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Tarek Abdel Aziz
A doctor takes in a mysterious man who washes ashore at her remote cottage with a gunshot wound. Quickly they both learn the killer has arrived to finish the job, while a storm has cut them off from the mainland.
In Cairo on her own as she waits for her husband, Juliette finds herself caught in a whirlwind romance with his friend Tareq, a retired cop. As Tareq escorts Juliette around the city, they find themselves in the middle of a brief affair that catches them both unawares. Written by
Pusan International Film Festival
I've known Alexander Siddig from playing Dr. Bashir on "Star Trek; Deep Space Nine". I've seen Patricia Clarkson in "Jumanji" and "Vicky Christina Barcelona". Both these two actors unite to give us a very touching love story set in the background of Cairo.
Egypt is a timeless land that has had history's touch upon it even as it enters the new millennium. People's lives are bound to the countryside as well as the old cities modernized with technology. Ruba Nadda, a young Canadian film maker, has set her newest story in the city of Cairo. It concerns the clash of two very different cultures, and how the past and present collide to form such a layered city as Cairo. As well as showing us wonderful scenes within the city, we are given exceptional cinematography of the surrounding countryside. The White Desert and the Pyramids stand out, etched out in the land, seemingly by giants who preceded modern civilization.
The film follows Juliette, a middle-aged woman arriving in Egypt. She would have been with her husband, but he is away on a mission for the UN. Her two children have grown up and have moved into adult phases of their lives. She is left to see the city by herself, aided by an old friend of her husband's: the middle-aged Egyptian Tariq, a retired policeman who now owns a coffee shop in Cairo. He helps Juliette out of his friendship to the absent Mark, and Juliette is intrigued by this soft-spoken man. Their feelings inevitably grow into affection, but the gradual steps taken to that stage is what makes the movie so tender and well made. Juliette's explorations of Cairo and the people that live within its shadow give us a view into the foreign culture that lies waiting to be discovered.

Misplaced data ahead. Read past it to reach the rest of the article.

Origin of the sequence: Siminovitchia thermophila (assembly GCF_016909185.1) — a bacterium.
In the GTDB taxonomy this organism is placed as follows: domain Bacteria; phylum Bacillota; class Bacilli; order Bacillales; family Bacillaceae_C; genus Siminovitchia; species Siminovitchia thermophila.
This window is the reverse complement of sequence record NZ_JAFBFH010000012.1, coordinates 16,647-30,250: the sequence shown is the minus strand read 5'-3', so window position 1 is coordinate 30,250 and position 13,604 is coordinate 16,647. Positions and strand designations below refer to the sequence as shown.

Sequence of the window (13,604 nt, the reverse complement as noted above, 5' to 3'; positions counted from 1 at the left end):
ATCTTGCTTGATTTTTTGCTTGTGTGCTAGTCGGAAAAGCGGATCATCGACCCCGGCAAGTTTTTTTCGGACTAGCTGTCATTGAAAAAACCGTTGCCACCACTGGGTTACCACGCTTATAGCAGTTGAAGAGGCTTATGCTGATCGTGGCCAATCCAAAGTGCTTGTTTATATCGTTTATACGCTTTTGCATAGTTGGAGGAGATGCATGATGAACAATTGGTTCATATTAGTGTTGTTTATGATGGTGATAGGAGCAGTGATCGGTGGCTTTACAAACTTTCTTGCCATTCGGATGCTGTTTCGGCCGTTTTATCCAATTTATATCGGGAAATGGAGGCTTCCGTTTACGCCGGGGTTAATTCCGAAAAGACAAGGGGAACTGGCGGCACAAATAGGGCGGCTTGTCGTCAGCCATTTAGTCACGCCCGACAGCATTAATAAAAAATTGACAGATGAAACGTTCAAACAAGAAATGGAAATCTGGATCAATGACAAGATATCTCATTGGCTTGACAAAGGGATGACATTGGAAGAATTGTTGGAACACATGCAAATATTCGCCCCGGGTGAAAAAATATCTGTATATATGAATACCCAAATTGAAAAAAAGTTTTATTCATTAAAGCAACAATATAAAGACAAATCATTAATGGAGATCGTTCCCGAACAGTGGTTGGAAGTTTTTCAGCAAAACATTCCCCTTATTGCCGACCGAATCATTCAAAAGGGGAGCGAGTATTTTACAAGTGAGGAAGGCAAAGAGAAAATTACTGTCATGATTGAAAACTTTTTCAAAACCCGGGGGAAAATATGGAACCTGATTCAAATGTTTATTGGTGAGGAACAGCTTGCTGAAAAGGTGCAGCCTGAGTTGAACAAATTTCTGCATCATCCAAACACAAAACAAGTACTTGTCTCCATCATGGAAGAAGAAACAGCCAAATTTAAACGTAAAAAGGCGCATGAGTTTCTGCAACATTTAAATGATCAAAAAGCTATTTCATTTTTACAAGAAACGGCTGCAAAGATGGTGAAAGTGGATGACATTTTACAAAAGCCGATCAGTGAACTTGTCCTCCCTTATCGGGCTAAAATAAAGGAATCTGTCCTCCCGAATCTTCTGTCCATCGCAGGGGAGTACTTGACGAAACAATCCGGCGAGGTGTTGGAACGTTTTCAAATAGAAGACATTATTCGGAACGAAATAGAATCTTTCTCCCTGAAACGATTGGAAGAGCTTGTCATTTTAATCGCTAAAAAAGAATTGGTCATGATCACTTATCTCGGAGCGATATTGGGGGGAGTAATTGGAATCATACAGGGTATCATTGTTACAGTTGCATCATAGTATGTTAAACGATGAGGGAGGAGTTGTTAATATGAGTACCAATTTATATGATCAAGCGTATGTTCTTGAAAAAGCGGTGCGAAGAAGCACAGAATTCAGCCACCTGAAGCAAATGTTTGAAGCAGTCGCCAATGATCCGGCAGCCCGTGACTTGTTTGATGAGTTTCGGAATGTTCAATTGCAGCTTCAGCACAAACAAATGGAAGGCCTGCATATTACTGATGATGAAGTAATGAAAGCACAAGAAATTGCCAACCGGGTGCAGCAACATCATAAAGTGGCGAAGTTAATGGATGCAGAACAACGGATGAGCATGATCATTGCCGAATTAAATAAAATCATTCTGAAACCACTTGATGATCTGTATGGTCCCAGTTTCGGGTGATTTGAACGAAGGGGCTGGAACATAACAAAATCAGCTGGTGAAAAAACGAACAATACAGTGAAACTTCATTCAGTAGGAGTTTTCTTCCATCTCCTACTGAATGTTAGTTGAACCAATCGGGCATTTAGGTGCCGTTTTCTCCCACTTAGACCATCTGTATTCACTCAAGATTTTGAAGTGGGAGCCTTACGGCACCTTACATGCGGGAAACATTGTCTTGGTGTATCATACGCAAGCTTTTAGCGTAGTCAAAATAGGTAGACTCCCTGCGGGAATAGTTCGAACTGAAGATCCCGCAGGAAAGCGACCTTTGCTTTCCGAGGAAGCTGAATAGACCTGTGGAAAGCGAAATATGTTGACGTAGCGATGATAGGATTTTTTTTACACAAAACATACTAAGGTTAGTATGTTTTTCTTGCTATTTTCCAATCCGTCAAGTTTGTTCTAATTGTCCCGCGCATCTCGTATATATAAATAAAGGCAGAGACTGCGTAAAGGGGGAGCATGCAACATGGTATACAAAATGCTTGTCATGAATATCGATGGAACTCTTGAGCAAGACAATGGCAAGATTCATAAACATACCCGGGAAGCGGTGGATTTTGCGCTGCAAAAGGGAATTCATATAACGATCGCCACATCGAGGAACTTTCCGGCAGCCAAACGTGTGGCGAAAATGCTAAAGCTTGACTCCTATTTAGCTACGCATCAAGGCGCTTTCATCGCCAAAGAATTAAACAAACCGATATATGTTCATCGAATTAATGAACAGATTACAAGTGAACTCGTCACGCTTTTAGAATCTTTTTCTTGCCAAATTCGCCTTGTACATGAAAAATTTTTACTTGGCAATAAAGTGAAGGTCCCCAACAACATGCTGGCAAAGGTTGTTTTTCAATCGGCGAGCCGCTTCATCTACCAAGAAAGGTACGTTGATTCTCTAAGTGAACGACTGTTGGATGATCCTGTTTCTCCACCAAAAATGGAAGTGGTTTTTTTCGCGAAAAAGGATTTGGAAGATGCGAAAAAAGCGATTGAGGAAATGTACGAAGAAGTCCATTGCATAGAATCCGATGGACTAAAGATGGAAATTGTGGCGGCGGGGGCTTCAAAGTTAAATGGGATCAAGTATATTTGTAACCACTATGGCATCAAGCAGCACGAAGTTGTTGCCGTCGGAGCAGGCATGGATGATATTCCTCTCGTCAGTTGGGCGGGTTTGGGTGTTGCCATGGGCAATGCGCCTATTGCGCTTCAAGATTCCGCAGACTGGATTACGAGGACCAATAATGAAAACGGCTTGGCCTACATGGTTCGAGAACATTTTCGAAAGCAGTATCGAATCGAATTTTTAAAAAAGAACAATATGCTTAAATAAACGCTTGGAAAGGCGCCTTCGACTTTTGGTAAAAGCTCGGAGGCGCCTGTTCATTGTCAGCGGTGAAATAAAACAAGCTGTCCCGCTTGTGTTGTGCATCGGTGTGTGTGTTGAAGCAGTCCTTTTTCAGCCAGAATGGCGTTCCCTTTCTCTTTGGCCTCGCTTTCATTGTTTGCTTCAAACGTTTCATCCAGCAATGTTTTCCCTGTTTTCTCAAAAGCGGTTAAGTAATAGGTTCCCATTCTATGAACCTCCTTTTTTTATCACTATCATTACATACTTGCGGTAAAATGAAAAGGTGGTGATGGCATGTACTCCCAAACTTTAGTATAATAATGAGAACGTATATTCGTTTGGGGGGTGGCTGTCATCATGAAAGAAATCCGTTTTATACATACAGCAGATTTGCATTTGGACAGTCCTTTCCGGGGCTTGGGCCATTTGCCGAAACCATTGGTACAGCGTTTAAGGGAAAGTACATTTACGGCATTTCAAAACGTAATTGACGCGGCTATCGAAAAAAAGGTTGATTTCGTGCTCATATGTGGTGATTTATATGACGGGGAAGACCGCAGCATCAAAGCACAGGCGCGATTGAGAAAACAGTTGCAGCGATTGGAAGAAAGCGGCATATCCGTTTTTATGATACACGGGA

If Juliette must carry the movie, she is supported by some well-made characters. Tariq is clearly the prominent of these, but there is also Yasmeen, the former love interest of Tariq who wants to rekindle the relationship, and Kathryn, a kindly woman who leads Juliette on a trip in the White Desert outside of the city. And of course, there is the ever absent Mark, who is continually held away from his wife.
To say that this is a sentimental piece that tugs on heart-strings is redundant. However, it has a life of its own beyond the stereotypes of the genre, brought about by the fantastic chemistry between Patricia Clarkson and Alexander Siddig. The two of them are professional actors and give us a love story that rivals the epic romance "Out of Africa" or the low-key "Lost in Translation".
Ruba Nadda also provides us with a well-written script that feels natural to the actors' tongues and the audience's ears. The mood of the film seems whimsical and light-hearted, especially during the scenes between the two leads, but there is a serious undertone played into the film. Questions are silently presented, aimed against such themes as love, fidelity, culture, and loneliness. Both characters are certainly lonely: Tariq has isolated himself from those that loved him, withdrawing into a kind of politeness that seems to discourage intimacy, while Juliette is isolated from her friends, her work, children, and her husband. Both need human contact, even as both must come to terms with their lives and what has come out of it all.
This small Canadian production has received a number of positive reviews, and has also won the Best Canadian Feature Award at the Toronto Film Festival. While I have certainly not seen all the Canadian films this year, I can definitely say that this was worthy of such an award. English Canadian cinema is so over-shadowed by Hollywood that one wonders if such cinema exists when compared to Quebec's film industry. However, once in a while, one can find such gems as this production, and be content to know that being Canadian means laying claim to truly great films such as this one.
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